Bruce D. Trudgill1
(1) Imperial College, London, London, England
Abstract: Drainage development within the Canyonlands Grabens of SE Utah in response to relay ramp evolution: An analog for the early stratigraphic development of rift basins
The Canyonlands Grabens in southeast Utah form an active extensional fault array covering 200 km southeast of the Colorado River. Th fault array formed as a result of gravity gliding above a thick layer of salt. Growth of this fault array within the last 0.5 my (possibly last 0.1 my) has resulted in major changes in the stream drainages across the area through processes of stream capture and diversion. These changes are a direct response to the growth of the fault array through time by linkage of overlapping segments.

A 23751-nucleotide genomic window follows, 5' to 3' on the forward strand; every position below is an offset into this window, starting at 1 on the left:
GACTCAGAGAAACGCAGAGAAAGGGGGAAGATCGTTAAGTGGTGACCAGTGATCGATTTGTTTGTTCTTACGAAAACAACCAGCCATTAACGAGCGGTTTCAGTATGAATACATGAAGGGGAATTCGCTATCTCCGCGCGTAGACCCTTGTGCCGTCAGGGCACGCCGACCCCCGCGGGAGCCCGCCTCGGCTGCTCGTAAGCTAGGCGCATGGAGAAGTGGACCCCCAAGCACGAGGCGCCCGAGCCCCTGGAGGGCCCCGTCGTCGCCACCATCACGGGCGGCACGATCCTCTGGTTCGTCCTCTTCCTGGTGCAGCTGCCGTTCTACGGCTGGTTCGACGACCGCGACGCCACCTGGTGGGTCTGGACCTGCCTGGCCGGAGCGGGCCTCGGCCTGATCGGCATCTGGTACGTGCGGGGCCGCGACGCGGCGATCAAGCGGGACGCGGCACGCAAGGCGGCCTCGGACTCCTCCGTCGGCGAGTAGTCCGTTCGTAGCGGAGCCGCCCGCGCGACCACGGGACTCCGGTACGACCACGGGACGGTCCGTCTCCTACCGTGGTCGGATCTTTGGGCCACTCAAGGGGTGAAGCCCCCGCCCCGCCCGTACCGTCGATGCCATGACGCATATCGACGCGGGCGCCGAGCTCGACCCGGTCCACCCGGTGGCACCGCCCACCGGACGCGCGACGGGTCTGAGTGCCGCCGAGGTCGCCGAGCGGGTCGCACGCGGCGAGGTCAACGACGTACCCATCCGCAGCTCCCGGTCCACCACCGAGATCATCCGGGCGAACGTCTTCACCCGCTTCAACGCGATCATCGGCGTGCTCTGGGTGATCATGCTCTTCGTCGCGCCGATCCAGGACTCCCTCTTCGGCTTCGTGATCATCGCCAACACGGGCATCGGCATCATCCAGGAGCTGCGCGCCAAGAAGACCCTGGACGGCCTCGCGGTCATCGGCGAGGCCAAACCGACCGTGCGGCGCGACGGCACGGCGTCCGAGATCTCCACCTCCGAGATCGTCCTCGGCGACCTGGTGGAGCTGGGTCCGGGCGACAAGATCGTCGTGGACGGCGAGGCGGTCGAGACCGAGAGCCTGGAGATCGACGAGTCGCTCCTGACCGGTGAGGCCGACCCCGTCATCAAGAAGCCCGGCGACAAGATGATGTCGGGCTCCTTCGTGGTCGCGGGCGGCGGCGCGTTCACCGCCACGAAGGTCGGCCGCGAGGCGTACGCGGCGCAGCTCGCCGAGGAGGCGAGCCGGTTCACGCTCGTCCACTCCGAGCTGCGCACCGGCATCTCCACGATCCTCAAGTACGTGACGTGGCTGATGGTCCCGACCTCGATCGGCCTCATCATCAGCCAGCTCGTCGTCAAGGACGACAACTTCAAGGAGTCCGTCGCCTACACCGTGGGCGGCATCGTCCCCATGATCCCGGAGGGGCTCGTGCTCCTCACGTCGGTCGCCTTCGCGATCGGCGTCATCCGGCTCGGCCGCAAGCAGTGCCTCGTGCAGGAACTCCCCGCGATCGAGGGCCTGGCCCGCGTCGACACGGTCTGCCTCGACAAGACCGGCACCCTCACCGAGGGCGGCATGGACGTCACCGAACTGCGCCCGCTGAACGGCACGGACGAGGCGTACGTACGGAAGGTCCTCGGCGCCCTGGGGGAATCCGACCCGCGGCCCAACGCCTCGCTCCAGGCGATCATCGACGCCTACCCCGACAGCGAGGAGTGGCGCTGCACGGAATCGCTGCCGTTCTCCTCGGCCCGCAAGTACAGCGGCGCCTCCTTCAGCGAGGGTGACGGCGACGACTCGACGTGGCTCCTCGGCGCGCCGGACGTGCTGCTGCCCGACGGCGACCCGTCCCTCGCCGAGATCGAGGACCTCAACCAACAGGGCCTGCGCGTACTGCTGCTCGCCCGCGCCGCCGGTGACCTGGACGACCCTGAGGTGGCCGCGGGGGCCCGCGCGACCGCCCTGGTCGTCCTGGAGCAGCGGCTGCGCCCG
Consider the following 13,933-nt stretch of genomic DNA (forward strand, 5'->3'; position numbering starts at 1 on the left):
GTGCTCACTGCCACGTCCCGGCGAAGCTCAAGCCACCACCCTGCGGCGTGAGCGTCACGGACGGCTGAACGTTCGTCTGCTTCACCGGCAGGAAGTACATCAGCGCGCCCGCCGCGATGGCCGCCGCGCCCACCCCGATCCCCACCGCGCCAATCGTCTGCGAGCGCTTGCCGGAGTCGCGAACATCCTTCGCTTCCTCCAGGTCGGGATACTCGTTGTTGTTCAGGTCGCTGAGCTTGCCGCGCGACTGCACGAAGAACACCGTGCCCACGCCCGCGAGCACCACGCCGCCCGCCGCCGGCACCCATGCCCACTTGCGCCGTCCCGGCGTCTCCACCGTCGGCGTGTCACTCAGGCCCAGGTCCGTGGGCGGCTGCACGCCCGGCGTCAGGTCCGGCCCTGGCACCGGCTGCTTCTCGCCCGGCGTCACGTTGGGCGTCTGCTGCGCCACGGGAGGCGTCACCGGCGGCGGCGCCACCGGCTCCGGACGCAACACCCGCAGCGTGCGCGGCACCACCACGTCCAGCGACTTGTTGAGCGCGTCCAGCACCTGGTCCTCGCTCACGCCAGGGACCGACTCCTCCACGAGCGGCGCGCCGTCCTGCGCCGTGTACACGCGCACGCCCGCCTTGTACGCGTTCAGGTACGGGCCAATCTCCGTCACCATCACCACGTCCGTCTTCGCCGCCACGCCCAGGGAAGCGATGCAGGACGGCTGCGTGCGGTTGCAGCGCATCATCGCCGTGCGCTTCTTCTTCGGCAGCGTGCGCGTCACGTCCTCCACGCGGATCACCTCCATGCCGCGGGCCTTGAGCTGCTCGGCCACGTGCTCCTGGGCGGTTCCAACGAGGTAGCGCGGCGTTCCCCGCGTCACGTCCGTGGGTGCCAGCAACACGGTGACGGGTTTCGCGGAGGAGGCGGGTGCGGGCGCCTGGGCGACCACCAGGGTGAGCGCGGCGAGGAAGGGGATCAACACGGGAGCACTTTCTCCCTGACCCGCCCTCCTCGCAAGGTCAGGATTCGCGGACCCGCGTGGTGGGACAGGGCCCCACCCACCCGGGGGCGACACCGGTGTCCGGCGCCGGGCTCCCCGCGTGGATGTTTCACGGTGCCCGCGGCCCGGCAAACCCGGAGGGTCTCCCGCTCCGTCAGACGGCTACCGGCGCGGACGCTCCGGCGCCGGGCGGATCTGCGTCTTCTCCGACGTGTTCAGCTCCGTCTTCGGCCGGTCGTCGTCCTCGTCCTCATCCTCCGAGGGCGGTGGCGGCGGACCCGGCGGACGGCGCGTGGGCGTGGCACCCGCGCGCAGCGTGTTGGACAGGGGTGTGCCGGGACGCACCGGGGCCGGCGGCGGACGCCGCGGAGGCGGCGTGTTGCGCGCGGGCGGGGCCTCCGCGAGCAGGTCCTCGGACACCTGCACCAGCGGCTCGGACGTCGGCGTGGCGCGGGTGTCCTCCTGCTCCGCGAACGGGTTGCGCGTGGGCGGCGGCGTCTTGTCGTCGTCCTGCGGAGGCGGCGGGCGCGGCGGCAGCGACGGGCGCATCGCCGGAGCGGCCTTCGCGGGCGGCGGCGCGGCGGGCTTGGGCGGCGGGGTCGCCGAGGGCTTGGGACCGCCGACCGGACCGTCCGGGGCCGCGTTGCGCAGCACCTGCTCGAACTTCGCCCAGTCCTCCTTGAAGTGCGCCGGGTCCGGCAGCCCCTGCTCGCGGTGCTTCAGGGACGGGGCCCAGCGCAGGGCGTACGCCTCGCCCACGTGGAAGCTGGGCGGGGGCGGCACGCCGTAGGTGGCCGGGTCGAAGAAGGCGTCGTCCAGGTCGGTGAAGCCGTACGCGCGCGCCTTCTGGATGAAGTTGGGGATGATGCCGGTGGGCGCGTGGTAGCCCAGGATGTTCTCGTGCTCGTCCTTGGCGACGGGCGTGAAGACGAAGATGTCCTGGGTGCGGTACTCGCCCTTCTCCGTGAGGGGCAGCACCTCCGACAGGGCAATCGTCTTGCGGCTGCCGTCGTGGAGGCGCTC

Relay ramps between overlapping fault segments form topographic lows along the graben margins, and act as access points for streams entering a graben system. As fault segments continue to propagate laterally, linkage leads to breaching of the ramp structures. This causes changes in both the course and gradient of the streams, often shifting the locus of alluvial sedimentation away from grabens that were previously infilling.
This complex evolution of drainage networks and alluvial sedimentation patterns in a growing fault array is an excellent example of the stratigraphic response to evolving structures. It also provides a valuable analogue to the early structural and stratigraphic development of larger continental rifts systems. Reservoir distribution is a key element of many hydrocarbon plays, and understanding the relationship between active fault growth and drainage evolution may help predict reservoir distribution and quality.
AAPG Search and Discovery Article #90914©2000 AAPG Annual Convention, New Orleans, Louisiana